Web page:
US Marine Corps – Part 1

Part 1Part 2

As I wrote in my previous post about the US Marines at the Chosin Reservoir:

One of the most important advantages the Marines possessed over the Chinese was an intangible moral strength common to elite units.

Says the Marine Corps about itself on its website:

Semper Fidelis distinguishes the Marine Corps bond from any other. It goes beyond teamwork — it is a brotherhood that can always be counted on. Latin for “always faithful,” Semper Fidelis became the Marine Corps motto in 1883. It guides Marines to remain faithful to the mission at hand, to each other, to the Corps and to country, no matter what. Becoming a Marine is a transformation that cannot be undone, and Semper Fidelis is a permanent reminder of that. Once made, a Marine will forever live by the ethics and values of the Corps.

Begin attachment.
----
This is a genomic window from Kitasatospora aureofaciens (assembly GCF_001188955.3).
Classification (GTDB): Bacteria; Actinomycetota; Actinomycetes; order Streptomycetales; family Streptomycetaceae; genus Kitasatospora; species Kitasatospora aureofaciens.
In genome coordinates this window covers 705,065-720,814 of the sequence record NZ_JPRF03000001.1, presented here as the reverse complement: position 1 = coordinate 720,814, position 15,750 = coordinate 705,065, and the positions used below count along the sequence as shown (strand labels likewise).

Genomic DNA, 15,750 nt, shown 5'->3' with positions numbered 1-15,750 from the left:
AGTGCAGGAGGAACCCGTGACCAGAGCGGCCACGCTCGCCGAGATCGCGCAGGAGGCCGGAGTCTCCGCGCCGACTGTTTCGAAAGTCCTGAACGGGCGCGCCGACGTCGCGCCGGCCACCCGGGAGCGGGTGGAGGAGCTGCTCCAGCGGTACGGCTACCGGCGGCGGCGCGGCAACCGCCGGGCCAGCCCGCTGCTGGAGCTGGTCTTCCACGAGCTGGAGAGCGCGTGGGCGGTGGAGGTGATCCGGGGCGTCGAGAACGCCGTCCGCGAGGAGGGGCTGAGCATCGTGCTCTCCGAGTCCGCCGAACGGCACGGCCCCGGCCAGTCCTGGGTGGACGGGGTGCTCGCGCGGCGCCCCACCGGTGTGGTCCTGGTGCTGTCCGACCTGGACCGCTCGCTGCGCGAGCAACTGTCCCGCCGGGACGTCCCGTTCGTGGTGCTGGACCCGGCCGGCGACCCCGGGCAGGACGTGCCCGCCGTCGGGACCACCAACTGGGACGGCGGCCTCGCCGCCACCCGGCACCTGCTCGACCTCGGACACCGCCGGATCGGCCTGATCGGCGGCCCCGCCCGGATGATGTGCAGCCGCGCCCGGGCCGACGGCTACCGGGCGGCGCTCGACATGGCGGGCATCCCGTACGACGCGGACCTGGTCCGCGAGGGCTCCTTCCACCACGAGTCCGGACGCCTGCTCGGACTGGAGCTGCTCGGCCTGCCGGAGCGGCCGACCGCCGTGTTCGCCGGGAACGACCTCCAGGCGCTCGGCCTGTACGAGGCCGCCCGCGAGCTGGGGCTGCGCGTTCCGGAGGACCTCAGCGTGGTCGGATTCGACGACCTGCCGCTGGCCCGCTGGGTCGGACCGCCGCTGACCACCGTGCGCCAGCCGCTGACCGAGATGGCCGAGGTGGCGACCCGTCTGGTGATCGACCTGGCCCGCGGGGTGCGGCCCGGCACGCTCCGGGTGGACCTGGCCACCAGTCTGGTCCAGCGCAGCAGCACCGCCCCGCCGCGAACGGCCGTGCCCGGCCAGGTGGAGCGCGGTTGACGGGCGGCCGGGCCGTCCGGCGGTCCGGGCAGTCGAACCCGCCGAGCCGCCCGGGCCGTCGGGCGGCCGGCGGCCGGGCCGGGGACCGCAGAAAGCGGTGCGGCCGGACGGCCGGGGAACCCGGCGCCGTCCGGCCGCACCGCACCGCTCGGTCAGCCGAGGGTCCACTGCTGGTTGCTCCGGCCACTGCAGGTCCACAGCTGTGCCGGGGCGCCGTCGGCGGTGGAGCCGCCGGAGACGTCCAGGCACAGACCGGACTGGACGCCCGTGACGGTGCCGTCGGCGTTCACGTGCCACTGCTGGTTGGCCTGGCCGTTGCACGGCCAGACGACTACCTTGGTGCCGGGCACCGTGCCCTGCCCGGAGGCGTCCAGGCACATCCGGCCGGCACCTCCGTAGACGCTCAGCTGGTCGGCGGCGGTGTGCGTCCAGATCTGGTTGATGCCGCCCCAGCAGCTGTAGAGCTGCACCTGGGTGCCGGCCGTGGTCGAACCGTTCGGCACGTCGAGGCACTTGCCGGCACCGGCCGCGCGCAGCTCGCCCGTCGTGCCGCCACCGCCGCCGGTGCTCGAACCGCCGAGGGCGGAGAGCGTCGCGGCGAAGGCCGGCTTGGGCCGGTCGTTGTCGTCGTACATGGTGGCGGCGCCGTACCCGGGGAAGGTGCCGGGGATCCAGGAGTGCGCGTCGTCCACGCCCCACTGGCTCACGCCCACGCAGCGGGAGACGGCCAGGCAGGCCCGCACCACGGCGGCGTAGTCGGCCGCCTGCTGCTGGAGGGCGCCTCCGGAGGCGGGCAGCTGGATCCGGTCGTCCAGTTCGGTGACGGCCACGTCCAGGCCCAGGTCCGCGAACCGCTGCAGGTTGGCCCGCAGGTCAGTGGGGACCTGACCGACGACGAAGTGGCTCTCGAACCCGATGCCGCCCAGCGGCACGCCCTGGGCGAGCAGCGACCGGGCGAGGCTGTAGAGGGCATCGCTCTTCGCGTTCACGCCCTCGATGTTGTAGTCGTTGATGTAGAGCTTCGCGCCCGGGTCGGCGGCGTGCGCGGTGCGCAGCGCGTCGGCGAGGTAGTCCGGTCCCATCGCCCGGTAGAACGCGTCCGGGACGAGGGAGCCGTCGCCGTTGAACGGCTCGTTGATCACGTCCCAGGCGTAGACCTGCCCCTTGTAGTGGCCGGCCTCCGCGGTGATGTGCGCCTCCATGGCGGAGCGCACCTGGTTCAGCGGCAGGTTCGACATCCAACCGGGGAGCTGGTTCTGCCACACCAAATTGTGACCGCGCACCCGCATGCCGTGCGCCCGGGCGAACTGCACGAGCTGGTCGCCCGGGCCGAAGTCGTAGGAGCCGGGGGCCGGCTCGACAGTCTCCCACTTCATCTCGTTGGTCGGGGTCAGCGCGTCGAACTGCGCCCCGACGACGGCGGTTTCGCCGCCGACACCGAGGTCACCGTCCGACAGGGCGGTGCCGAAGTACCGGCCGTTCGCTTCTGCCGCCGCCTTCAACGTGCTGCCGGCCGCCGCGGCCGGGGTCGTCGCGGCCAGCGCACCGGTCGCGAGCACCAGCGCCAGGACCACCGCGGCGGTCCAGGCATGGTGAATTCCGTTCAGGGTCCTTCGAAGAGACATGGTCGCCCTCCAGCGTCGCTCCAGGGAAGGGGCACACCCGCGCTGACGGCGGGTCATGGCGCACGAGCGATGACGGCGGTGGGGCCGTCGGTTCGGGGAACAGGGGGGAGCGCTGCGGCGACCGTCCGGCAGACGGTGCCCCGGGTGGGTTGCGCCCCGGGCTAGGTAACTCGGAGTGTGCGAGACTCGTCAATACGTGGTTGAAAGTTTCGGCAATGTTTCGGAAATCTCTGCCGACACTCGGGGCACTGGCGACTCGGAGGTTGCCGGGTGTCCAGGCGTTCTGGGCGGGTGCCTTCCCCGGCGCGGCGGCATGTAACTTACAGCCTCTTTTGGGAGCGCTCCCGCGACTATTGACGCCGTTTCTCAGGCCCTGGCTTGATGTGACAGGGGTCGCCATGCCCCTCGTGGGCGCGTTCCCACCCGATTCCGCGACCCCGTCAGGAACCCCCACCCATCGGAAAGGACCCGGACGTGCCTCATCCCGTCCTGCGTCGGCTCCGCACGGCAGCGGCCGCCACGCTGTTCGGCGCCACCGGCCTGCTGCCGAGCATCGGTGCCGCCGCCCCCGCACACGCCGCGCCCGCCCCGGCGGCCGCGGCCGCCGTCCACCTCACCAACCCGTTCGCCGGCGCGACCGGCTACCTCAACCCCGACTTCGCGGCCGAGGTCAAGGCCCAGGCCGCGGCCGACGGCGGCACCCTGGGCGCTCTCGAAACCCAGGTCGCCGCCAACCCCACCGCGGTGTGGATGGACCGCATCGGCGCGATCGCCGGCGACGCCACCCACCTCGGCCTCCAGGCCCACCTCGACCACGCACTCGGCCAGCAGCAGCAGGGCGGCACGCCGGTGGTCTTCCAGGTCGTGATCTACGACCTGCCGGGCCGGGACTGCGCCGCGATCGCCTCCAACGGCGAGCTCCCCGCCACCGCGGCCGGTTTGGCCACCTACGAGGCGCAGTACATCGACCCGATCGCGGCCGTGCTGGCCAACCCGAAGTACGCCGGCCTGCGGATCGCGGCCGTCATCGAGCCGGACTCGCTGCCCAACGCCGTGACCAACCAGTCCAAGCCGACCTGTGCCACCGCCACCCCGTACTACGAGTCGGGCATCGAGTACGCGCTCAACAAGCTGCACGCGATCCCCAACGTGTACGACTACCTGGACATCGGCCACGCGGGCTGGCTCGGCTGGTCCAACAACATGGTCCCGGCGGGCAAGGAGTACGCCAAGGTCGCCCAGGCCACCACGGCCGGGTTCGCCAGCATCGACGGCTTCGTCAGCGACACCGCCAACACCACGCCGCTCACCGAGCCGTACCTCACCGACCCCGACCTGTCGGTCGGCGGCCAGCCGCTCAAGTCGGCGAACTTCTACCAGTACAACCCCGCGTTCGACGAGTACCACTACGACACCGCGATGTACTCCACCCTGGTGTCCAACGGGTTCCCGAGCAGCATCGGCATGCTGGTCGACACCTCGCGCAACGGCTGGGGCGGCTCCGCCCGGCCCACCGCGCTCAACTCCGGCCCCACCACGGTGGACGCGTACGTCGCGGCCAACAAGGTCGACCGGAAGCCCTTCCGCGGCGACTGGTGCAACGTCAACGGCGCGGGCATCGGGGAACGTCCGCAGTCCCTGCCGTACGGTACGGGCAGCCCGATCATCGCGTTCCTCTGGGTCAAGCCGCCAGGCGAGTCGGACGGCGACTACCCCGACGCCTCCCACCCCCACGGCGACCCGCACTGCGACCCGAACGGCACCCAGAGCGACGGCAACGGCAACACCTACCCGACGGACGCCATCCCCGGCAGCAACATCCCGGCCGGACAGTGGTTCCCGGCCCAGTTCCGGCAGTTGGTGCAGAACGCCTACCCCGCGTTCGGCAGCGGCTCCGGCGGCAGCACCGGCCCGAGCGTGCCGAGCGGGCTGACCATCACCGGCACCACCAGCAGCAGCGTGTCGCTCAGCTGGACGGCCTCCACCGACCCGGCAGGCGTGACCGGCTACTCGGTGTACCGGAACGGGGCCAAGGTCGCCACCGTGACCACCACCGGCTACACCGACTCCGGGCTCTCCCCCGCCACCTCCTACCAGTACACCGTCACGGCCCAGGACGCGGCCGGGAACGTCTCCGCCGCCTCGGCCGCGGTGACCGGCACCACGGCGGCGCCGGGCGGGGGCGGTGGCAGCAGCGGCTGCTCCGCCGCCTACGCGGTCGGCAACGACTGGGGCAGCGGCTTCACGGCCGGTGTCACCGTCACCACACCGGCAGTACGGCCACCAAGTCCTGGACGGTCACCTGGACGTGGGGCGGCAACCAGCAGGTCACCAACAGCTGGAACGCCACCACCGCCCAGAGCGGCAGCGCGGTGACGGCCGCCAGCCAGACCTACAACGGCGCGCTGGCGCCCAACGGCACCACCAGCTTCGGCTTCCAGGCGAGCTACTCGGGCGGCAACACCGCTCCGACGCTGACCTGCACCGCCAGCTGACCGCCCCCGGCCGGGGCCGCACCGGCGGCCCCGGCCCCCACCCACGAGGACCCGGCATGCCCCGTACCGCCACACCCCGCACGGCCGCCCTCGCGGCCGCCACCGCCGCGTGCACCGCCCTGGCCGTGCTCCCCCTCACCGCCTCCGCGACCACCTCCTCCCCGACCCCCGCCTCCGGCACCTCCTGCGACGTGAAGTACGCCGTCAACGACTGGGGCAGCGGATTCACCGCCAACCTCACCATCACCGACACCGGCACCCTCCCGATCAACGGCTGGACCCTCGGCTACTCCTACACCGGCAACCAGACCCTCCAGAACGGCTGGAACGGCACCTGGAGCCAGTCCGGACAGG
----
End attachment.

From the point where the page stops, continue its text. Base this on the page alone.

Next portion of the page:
Marine Pvt. John W. Emmons, and the Sixth Division’s mascot dog sleep beside a 105mm howitzer on Okinawa, 1945. The Sixth Division suffered almost 2700 casualties during the battle, with another 1,300 being evacuated because of either exhaustion or fatigue.

[Source: US Marines Website. Image courtesy of US Naval Institute. Video courtesy of Youtube.]

Published by

Charles McCain

Charles McCain is a Washington DC based freelance journalist and novelist. He is the author of "An Honorable German," a World War Two naval epic. You can read more of his work on his website:

Leave a Reply